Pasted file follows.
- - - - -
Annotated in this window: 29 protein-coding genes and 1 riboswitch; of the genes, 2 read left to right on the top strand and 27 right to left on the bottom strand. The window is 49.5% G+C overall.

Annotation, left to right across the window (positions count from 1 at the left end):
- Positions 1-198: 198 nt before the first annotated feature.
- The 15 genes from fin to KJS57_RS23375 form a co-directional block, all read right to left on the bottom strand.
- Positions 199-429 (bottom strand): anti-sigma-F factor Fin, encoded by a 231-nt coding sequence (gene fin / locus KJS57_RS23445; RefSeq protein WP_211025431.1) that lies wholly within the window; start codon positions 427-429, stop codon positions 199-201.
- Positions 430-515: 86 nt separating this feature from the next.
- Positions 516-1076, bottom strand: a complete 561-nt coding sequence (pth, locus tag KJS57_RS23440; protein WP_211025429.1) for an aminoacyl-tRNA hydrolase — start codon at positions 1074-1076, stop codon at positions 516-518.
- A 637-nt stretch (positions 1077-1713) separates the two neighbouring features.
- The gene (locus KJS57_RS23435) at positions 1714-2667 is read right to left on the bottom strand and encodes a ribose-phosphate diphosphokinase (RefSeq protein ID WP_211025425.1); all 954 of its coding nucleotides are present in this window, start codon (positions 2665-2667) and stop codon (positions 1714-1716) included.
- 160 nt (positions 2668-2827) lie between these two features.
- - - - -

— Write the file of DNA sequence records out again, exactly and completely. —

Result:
Annotated in this window: 29 protein-coding genes and 1 riboswitch; of the genes, 2 read left to right on the top strand and 27 right to left on the bottom strand. The window is 49.5% G+C overall.

Annotation, left to right across the window (positions count from 1 at the left end):
- Positions 1-198: 198 nt before the first annotated feature.
- The 15 genes from fin to KJS57_RS23375 form a co-directional block, all read right to left on the bottom strand.
- Positions 199-429 (bottom strand): anti-sigma-F factor Fin, encoded by a 231-nt coding sequence (gene fin / locus KJS57_RS23445; RefSeq protein WP_211025431.1) that lies wholly within the window; start codon positions 427-429, stop codon positions 199-201.
- Positions 430-515: 86 nt separating this feature from the next.
- Positions 516-1076, bottom strand: a complete 561-nt coding sequence (pth, locus tag KJS57_RS23440; protein WP_211025429.1) for an aminoacyl-tRNA hydrolase — start codon at positions 1074-1076, stop codon at positions 516-518.
- A 637-nt stretch (positions 1077-1713) separates the two neighbouring features.
- The gene (locus KJS57_RS23435) at positions 1714-2667 is read right to left on the bottom strand and encodes a ribose-phosphate diphosphokinase (RefSeq protein ID WP_211025425.1); all 954 of its coding nucleotides are present in this window, start codon (positions 2665-2667) and stop codon (positions 1714-1716) included.
- 160 nt (positions 2668-2827) lie between these two features.